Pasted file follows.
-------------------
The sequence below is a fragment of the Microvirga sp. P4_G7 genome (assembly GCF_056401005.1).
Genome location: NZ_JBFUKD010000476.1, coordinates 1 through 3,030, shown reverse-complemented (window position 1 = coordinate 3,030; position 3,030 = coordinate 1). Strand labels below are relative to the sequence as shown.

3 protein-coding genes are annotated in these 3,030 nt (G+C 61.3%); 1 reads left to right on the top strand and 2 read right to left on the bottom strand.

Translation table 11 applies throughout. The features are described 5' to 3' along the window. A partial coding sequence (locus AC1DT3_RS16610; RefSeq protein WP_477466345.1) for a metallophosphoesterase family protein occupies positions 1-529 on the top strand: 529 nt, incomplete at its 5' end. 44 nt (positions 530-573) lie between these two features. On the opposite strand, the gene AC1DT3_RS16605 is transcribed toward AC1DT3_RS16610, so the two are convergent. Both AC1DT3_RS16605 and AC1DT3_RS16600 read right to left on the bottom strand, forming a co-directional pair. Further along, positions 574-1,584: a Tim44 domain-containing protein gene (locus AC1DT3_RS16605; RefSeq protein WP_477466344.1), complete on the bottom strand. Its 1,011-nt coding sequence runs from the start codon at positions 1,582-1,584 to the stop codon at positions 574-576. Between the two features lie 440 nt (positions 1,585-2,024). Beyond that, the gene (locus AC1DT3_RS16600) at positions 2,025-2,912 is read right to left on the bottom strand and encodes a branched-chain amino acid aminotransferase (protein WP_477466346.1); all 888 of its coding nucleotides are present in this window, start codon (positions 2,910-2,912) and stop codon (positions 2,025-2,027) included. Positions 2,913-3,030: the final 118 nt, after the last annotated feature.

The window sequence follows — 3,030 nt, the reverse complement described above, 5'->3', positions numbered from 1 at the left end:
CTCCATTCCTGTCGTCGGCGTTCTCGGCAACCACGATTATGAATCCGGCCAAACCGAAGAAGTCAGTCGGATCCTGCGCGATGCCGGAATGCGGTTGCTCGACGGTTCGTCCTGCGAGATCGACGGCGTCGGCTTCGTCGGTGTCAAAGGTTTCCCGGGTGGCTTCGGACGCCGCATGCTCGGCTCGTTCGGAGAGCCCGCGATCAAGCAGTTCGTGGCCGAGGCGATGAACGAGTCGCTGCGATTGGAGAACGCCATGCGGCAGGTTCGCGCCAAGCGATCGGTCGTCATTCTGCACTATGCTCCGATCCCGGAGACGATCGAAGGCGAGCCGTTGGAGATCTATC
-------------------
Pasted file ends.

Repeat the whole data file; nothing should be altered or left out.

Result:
The sequence below is a fragment of the Microvirga sp. P4_G7 genome (assembly GCF_056401005.1).
Genome location: NZ_JBFUKD010000476.1, coordinates 1 through 3,030, shown reverse-complemented (window position 1 = coordinate 3,030; position 3,030 = coordinate 1). Strand labels below are relative to the sequence as shown.

3 protein-coding genes are annotated in these 3,030 nt (G+C 61.3%); 1 reads left to right on the top strand and 2 read right to left on the bottom strand.

Translation table 11 applies throughout. The features are described 5' to 3' along the window. A partial coding sequence (locus AC1DT3_RS16610; RefSeq protein WP_477466345.1) for a metallophosphoesterase family protein occupies positions 1-529 on the top strand: 529 nt, incomplete at its 5' end. 44 nt (positions 530-573) lie between these two features. On the opposite strand, the gene AC1DT3_RS16605 is transcribed toward AC1DT3_RS16610, so the two are convergent. Both AC1DT3_RS16605 and AC1DT3_RS16600 read right to left on the bottom strand, forming a co-directional pair. Further along, positions 574-1,584: a Tim44 domain-containing protein gene (locus AC1DT3_RS16605; RefSeq protein WP_477466344.1), complete on the bottom strand. Its 1,011-nt coding sequence runs from the start codon at positions 1,582-1,584 to the stop codon at positions 574-576. Between the two features lie 440 nt (positions 1,585-2,024). Beyond that, the gene (locus AC1DT3_RS16600) at positions 2,025-2,912 is read right to left on the bottom strand and encodes a branched-chain amino acid aminotransferase (protein WP_477466346.1); all 888 of its coding nucleotides are present in this window, start codon (positions 2,910-2,912) and stop codon (positions 2,025-2,027) included. Positions 2,913-3,030: the final 118 nt, after the last annotated feature.

The window sequence follows — 3,030 nt, the reverse complement described above, 5'->3', positions numbered from 1 at the left end:
CTCCATTCCTGTCGTCGGCGTTCTCGGCAACCACGATTATGAATCCGGCCAAACCGAAGAAGTCAGTCGGATCCTGCGCGATGCCGGAATGCGGTTGCTCGACGGTTCGTCCTGCGAGATCGACGGCGTCGGCTTCGTCGGTGTCAAAGGTTTCCCGGGTGGCTTCGGACGCCGCATGCTCGGCTCGTTCGGAGAGCCCGCGATCAAGCAGTTCGTGGCCGAGGCGATGAACGAGTCGCTGCGATTGGAGAACGCCATGCGGCAGGTTCGCGCCAAGCGATCGGTCGTCATTCTGCACTATGCTCCGATCCCGGAGACGATCGAAGGCGAGCCGTTGGAGATCTATC